We all are observers of reality. This phenomenon of active observer comes from quantum physics. Quantum physicists say that there is no reality without human observation. Quantum physicists have redefined the purpose and beauty of the act of observation, because Newtonian laws are not applicable to the reality of a subatomic world. This phenomenon of an active observer is very much pertinent to the field of mental health. It redefines our roles as counselors and educators. These redefined roles can help us to be change agents at a whole different level. It requires a paradigm shift in how we perceive reality.
This phenomenon called active observer can help counselors take counseling to a new dimension. The component of this phenomenon is the human consciousness. According to quantum theory, you need human consciousness in order to construct reality. Each of us participates in constructing everyday life at personal level, community level, national level, and global level. Whatever problems, concerns, and issues (good and bad) we are facing today on planet earth came into being with each and every person’s participation. As I said last week, it might be hard to swallow this, but it is true according to quantum theory mechanisms.
As I said, the active observer principle is very much applicable to counseling. We can help our clients choose the reality they want for themselves. We can see them as whole human beings capable of helping themselves. Sounds familiar? Of course, it sounds like Rogers talking. This phenomenon also involves some aspects of spirituality, particularly the concepts of good and evil.
Nevertheless, I wrote an article for the ASERVIC newsletter on Quantum Theory and Counseling, please read it if you get a chance. For the mean time, I am giving you an excerpt from that article below, which pertains exactly what I am talking about here: Another phenomenon called “Active Observer,” plays a big role at the quantum level. According to quantum theory, we, as human beings, are observers of the reality. Quantum physicists say that reality requires the act of human observation. Quantum physicists have redefined the purpose and beauty of this act, because Newtonian laws are not applicable to the reality of the subatomic world. Goswami (2008), in his recent book “God Is Not Dead,” describes the physicist John Wheeler’s duly verified in the laboratory “The delayed-choice experiment,” as a base to this phenomenon. The experience simply demonstrates that, light (and indeed, all quantum objects) is both waves and particles until an observer decides it to be either a wave or a particle (Goswami). Hence, “…conscious choice is crucial in the shaping of manifest reality (Goswami, p. 100).
So, what does it mean to be an active observer? It means “Participator,” as Braden (2007) describes it. Gerstein and Bennett (1999) say, “Physicists believe that without the mental event of observation, no physical event can occur (p. 259).” The mental event of observation is a choice made by the observer consciously or unconsciously. We are continuously creating our reality whether we like it or not. The key here is to become conscious of our choices. The research in quantum theory reveals that in the preexistence stage of a particle before it is a particle; it is both a wave and a particle. Only the observer’s act of observation and conscious decision of whether the observer wants to see it as a wave or a particle determines its reality into either particle or wave (Goswami, 2008). This experiment shows the crucial role that human consciousness plays to construct reality. So it is clear that humans create their own reality, good and bad. By becoming aware of this principle, counselors can help their clients understand this principle at work to nudge them to drop the victim role and assume an active observer or participator’s role instead. Just this simple change in perception can go a long way. This principle can give counselors the confidence they need to confront clients, when appropriate, about their reality and to coach them to choose different reality. Counselors can help their clients choose the reality they want for themselves. Counselors can see clients as whole beings capable of helping themselves. Gerstein and Bennett (1999) say, “The very act of a therapist observing a patient changes a patient” (p. 266).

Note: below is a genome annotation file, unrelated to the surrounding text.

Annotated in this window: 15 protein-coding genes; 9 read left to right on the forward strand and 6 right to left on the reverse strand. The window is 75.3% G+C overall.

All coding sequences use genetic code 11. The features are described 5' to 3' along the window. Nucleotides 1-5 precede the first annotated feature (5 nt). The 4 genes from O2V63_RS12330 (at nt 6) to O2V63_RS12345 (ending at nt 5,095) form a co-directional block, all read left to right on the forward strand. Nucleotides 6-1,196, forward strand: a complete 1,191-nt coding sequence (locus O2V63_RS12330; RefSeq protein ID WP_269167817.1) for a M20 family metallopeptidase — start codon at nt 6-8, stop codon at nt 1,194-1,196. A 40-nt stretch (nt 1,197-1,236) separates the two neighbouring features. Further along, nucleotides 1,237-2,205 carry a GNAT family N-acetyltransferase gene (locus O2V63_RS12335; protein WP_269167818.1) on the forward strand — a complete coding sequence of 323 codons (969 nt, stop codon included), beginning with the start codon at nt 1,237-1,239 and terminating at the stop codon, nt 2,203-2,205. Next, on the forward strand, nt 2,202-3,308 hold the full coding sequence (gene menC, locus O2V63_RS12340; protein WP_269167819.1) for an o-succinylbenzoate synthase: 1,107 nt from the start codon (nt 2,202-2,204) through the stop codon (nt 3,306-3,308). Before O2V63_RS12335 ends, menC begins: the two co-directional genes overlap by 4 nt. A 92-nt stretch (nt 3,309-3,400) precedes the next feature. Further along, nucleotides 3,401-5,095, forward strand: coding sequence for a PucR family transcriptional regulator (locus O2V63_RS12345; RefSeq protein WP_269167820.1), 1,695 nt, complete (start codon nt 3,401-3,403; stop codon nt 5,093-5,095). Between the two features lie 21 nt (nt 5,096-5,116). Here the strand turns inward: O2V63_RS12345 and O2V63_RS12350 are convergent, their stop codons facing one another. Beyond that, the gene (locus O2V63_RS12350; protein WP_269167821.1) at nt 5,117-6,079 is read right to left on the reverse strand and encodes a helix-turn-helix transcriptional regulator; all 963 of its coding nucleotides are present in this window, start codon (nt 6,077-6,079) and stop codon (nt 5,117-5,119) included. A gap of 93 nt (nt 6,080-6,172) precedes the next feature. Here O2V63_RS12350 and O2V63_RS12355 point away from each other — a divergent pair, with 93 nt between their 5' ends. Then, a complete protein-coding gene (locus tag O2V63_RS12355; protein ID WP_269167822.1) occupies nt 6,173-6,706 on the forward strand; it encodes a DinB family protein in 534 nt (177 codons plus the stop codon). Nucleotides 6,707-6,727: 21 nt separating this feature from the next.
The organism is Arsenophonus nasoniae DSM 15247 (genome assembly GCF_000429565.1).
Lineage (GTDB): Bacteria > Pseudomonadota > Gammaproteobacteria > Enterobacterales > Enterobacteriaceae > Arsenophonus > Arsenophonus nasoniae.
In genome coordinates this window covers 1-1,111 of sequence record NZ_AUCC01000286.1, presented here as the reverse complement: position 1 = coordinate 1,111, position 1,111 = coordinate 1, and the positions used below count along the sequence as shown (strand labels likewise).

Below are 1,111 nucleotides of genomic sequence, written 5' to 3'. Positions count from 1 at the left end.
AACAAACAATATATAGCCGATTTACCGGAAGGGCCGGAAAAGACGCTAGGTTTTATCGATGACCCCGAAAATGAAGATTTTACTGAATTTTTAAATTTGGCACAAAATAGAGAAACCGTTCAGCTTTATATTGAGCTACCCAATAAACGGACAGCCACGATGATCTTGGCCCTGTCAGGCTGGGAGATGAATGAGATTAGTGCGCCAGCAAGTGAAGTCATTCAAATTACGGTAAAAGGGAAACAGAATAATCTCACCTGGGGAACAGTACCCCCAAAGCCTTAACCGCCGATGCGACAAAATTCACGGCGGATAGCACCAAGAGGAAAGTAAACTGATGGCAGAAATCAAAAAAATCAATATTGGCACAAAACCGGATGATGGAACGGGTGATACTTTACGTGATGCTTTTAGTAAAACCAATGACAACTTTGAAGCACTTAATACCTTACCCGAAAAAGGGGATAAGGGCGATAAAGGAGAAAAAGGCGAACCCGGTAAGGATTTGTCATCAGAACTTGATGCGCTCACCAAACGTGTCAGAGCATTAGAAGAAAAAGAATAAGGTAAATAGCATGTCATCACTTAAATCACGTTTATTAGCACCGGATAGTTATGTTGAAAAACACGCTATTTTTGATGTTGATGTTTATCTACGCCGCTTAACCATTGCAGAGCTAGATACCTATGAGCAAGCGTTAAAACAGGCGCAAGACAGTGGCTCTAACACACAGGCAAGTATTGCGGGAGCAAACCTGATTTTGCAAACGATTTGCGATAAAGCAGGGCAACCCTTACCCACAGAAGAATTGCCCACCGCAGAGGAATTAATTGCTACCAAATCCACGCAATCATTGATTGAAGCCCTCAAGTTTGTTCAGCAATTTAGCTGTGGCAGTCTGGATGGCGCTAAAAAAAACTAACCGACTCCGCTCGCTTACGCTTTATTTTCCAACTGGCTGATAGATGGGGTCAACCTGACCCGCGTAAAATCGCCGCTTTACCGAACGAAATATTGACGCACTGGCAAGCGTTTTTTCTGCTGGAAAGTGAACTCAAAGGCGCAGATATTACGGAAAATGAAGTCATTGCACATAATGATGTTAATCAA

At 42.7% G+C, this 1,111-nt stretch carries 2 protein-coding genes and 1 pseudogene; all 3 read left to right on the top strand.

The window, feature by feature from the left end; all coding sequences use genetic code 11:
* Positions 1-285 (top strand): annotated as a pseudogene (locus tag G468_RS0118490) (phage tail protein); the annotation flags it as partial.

I love the last sentence I quoted from Gerstein and Bennett (1999) article. Perhaps, Rogers was right that the therapeutic relationship is the utmost thing in counseling. Can we just change the client by observing them with loving kindness, positive regard, being nonjudgmental, and simply having the belief that they have everything within themselves to achieve highest possible self-actualization? Can it be true? Or is it true?
I would like to hear from you all, my colleagues, as counselors…
Gurpreet Kaur is a counselor who works at an outpatient clinic and also has a private practice. She is a doctoral student with professional interests in quantum physics, spirituality, self-actualization, and mindfulness practices as they all relate to counseling.